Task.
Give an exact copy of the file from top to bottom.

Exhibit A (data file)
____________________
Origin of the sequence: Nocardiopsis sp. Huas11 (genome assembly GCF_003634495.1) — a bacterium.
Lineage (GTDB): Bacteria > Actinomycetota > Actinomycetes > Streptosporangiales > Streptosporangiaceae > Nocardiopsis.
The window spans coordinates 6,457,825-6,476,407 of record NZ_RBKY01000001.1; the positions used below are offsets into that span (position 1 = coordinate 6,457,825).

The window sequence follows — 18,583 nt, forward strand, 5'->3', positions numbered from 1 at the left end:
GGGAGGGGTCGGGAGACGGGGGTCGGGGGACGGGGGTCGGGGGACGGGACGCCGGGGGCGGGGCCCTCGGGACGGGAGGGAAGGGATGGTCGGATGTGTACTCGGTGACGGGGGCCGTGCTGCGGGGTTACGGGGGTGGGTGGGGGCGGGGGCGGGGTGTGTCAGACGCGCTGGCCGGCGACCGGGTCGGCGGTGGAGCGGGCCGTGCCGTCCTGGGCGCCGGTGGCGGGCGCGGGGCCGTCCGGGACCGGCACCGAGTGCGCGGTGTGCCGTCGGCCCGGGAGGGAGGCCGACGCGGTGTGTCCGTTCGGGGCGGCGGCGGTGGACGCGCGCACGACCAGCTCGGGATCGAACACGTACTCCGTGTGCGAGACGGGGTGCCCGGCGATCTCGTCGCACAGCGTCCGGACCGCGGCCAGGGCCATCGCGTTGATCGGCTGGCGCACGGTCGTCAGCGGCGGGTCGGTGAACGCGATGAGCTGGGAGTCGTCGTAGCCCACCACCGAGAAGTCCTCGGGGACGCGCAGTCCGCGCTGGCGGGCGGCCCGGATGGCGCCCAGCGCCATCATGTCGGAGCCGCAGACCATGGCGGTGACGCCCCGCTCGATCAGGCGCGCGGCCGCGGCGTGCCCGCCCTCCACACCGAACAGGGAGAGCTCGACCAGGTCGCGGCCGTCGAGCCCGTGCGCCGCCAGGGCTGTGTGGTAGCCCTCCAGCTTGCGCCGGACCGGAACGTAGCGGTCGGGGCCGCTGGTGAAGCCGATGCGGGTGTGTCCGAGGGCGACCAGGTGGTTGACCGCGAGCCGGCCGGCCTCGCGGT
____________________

Origin of the sequence: Nocardiopsis sp. Huas11 (genome assembly GCF_003634495.1) — a bacterium.
Lineage (GTDB): Bacteria > Actinomycetota > Actinomycetes > Streptosporangiales > Streptosporangiaceae > Nocardiopsis.
The window spans coordinates 6,457,825-6,476,407 of record NZ_RBKY01000001.1; the positions used below are offsets into that span (position 1 = coordinate 6,457,825).

The window sequence follows — 18,583 nt, forward strand, 5'->3', positions numbered from 1 at the left end:
GGGAGGGGTCGGGAGACGGGGGTCGGGGGACGGGGGTCGGGGGACGGGACGCCGGGGGCGGGGCCCTCGGGACGGGAGGGAAGGGATGGTCGGATGTGTACTCGGTGACGGGGGCCGTGCTGCGGGGTTACGGGGGTGGGTGGGGGCGGGGGCGGGGTGTGTCAGACGCGCTGGCCGGCGACCGGGTCGGCGGTGGAGCGGGCCGTGCCGTCCTGGGCGCCGGTGGCGGGCGCGGGGCCGTCCGGGACCGGCACCGAGTGCGCGGTGTGCCGTCGGCCCGGGAGGGAGGCCGACGCGGTGTGTCCGTTCGGGGCGGCGGCGGTGGACGCGCGCACGACCAGCTCGGGATCGAACACGTACTCCGTGTGCGAGACGGGGTGCCCGGCGATCTCGTCGCACAGCGTCCGGACCGCGGCCAGGGCCATCGCGTTGATCGGCTGGCGCACGGTCGTCAGCGGCGGGTCGGTGAACGCGATGAGCTGGGAGTCGTCGTAGCCCACCACCGAGAAGTCCTCGGGGACGCGCAGTCCGCGCTGGCGGGCGGCCCGGATGGCGCCCAGCGCCATCATGTCGGAGCCGCAGACCATGGCGGTGACGCCCCGCTCGATCAGGCGCGCGGCCGCGGCGTGCCCGCCCTCCACACCGAACAGGGAGAGCTCGACCAGGTCGCGGCCGTCGAGCCCGTGCGCCGCCAGGGCTGTGTGGTAGCCCTCCAGCTTGCGCCGGACCGGAACGTAGCGGTCGGGGCCGCTGGTGAAGCCGATGCGGGTGTGTCCGAGGGCGACCAGGTGGTTGACCGCGAGCCGGCCGGCCTCGCGGT